MEMPHIS, Tenn. (March 27, 2006) — Top-ranked golfer Tiger Woods tells CBS’s 60 Minutes that it takes hard work and a competitive spirit to overcome childhood stuttering.

“The words got lost, you know, somewhere between the brain and the mouth. And it was very difficult, but I fought through it. I went to a school to try and get over that, and I just would work my tail off,” Woods told the news program.

“The parallels between speech performance and sports performance are striking,” said Jane Fraser, president of the nonprofit Stuttering Foundation, “and Tiger Woods is the latest example of how the many hours of practice and hard work to win in sports are no different from those long hours spent in therapy for stuttering.”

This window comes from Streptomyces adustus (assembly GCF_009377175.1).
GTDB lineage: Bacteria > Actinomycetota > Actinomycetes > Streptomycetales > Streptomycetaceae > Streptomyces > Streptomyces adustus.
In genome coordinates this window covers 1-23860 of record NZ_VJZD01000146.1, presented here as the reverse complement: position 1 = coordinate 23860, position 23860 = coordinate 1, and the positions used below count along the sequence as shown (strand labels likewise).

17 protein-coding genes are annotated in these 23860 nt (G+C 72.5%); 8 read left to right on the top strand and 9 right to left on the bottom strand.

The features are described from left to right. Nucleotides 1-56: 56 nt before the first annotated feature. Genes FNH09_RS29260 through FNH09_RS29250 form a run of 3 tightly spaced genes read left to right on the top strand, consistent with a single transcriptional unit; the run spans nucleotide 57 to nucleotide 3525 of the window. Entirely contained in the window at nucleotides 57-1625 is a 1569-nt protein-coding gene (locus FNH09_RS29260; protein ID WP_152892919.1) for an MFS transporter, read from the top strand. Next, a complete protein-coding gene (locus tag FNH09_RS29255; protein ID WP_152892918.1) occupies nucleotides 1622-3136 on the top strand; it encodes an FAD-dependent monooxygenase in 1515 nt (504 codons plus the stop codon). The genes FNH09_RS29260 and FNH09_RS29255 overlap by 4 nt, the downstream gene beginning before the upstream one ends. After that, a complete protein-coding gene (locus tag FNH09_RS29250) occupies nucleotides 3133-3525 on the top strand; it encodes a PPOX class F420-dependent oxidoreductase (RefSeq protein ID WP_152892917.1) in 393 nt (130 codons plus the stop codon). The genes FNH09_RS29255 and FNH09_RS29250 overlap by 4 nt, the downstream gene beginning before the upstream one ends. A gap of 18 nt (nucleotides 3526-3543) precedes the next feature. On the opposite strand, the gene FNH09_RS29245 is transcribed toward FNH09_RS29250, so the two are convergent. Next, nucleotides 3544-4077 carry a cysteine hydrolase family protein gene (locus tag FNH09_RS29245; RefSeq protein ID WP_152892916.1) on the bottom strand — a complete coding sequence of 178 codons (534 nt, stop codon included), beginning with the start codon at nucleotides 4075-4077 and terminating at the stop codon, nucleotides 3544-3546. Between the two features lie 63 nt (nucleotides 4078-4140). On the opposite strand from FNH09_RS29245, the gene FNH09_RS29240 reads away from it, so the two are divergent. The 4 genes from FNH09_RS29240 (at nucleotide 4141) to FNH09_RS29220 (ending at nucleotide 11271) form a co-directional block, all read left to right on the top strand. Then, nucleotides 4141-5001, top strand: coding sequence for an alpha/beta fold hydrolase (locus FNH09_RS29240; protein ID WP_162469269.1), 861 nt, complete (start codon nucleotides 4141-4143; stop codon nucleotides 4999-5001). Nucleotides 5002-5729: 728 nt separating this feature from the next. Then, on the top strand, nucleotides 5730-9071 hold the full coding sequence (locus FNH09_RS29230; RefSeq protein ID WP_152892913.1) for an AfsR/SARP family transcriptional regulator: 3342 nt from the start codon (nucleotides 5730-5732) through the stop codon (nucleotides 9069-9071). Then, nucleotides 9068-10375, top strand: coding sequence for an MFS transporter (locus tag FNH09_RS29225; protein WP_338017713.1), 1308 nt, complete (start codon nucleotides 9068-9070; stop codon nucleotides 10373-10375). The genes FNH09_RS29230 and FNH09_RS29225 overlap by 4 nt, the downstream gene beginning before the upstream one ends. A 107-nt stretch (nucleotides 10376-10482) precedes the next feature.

NBA Hall of Famer and sports commentator Bill Walton dealt with stuttering just like he did basketball. “I thought about the fundamentals of the game and how to start with the basics like the ability to mechanically duplicate moves on a basketball court. And then I just applied that to speaking.”

Chicago Bulls’ legend Bob Love notes that “countless hours of work taught me to manage moments of difficult speech.”

In a recent interview, Denver Nuggets’ star Kenyon Martin said of his stuttering, “How I got through it was just by working hard at it.”

U.S. Open golf champion Ken Venturi adds, “I have had to work through the years to overcome stuttering and to speak more easily and fluently.” Venturi compares moving smoothly through speech to moving gracefully through a golf stroke.

“Tiger Woods is the perfect role model for all school-age children who struggle with this complex disorder,” said Fraser. The Foundation offers free resources — online streaming videos, books, and a worldwide referral list — at where Tiger joins a long list